To make sure ear infection is gone re-examine child


September 15, 1992|By Dr. Modena Wilson and Dr. Alain Joffe

Q: I missed the follow-up appointment to check on my baby's ear infection. Does it matter if I skip it? She took all the medicine prescribed and seems fine now.

A: It is impossible to tell whether your baby's ears are back to normal without looking deep inside to get a view of her tympanic membranes (ear drums). At the time the ear infection was diagnosed, you probably took your daughter to the doctor because she had fever and was irritable. She may have even indicated in some way that her ears hurt.

During an ear infection, the space behind the ear drum becomes full of pus as the body reacts to the presence of bacteria. The medicine prescribed by your daughter's doctor was an antibiotic designed to kill the types of bacteria that cause ear infections. Because she seems fine now (the pain and fever are gone), we suspect the medicine was at least partially successful.

However, even if the infection has been eliminated (all the bacteria have been killed), your daughter's ears may not be fine. Often fluid remains in the space behind the ear drum for a number of days, or even weeks, after the infection has been cured. When that space is filled with fluid, the ear drum cannot vibrate freely in response to sound, and hearing may be temporarily decreased.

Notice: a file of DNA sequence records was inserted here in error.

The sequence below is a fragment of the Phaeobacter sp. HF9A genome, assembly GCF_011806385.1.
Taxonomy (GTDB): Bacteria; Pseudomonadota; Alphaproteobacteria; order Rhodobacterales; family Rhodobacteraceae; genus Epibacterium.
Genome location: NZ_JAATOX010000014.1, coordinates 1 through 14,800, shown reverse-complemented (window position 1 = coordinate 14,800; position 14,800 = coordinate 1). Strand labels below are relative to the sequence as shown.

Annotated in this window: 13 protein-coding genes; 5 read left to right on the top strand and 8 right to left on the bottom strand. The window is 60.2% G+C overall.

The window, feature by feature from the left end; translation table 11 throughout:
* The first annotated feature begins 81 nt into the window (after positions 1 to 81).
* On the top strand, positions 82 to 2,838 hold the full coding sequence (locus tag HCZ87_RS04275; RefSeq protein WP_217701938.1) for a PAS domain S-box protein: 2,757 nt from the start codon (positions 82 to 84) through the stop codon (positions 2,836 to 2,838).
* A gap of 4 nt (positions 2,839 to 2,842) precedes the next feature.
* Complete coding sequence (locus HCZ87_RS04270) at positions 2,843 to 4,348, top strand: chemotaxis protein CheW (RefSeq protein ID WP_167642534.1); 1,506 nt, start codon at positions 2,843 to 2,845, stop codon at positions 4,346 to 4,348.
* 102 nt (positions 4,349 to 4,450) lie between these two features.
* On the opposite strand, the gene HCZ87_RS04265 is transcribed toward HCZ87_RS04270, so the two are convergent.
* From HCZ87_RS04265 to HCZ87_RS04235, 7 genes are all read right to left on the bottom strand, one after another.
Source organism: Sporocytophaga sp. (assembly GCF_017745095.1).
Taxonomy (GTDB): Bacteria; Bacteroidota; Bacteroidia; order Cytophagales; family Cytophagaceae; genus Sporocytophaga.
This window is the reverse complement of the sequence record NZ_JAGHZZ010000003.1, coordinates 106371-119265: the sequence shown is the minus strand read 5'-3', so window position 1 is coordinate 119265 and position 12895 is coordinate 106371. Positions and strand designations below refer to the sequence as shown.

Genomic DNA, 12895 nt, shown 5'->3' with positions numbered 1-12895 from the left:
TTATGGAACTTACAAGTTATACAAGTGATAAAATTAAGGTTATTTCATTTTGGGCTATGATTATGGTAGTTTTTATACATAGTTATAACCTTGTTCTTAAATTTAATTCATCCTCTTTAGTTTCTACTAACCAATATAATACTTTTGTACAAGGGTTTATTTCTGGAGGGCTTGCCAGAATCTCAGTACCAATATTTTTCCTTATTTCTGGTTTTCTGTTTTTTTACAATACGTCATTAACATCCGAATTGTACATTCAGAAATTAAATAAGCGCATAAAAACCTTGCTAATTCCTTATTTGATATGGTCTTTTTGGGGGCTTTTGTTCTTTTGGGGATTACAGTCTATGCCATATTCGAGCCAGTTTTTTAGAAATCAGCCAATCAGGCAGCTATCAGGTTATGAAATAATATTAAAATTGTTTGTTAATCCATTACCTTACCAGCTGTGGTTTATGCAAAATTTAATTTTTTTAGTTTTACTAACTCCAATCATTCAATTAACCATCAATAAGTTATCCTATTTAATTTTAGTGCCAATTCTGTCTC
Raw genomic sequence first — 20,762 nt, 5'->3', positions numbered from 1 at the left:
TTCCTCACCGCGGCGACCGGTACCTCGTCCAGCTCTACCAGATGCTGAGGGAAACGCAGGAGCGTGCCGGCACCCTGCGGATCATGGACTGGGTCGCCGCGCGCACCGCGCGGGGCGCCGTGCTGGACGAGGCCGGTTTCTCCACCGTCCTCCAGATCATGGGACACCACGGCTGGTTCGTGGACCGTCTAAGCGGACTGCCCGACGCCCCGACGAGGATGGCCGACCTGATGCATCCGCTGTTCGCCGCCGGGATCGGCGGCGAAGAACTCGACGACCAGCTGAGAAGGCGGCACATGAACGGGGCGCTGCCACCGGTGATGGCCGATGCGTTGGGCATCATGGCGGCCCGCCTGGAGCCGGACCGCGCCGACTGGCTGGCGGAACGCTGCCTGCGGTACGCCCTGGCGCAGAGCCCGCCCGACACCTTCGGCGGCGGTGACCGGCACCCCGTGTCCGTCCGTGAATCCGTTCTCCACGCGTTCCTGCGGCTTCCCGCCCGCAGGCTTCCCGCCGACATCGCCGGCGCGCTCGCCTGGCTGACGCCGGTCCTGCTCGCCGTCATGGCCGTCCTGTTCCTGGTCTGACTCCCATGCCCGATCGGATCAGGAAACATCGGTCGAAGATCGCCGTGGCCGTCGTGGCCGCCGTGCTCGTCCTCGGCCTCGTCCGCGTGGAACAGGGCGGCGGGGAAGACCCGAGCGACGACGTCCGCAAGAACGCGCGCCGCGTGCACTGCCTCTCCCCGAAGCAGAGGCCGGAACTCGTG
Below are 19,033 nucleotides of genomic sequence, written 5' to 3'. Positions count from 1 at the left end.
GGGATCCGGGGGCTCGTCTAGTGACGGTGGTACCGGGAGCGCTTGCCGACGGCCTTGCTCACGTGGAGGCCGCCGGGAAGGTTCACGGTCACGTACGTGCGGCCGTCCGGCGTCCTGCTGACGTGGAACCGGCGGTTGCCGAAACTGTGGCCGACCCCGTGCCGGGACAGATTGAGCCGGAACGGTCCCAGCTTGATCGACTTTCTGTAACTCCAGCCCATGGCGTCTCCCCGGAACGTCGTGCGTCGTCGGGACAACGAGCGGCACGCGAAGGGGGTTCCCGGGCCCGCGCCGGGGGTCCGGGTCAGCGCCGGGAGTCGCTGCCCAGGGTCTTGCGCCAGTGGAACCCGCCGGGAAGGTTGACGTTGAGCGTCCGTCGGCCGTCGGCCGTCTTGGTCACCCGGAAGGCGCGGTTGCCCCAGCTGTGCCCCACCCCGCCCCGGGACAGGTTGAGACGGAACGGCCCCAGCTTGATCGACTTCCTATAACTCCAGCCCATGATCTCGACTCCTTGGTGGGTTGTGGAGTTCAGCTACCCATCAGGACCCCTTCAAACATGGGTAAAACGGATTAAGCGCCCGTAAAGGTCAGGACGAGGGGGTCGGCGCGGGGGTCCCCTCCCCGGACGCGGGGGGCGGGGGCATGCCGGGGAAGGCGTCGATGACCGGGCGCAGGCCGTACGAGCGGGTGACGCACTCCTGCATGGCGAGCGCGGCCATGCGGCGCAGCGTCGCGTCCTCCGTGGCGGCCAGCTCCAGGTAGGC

Doctors are concerned when children have diminished hearing at the time they should be learning to talk. Short periods of compromised hearing probably cause no lasting harm. On the other hand, long periods of decreased hearing worry us. If fluid remains behind the ear drums for a long time, most doctors will try additional medicines and, if that fails and hearing tests are abnormal, may eventually recommend surgery to drain the fluid.

It is the worry about subtle hearing deficits and the possibility that low-level infection remains that prompt doctors to ask you to come back following treatment for an ear infection. The bottom line? We think your daughter's ears should be examined again. If you have a regular check-up scheduled for her in the next few weeks, you might wait until that time. If not, you should re-schedule her follow-up appointment.

Dr. Wilson is director of general pediatrics at the Johns Hopkins Children's Center; Dr. Joffe is director of adolescent medicine.

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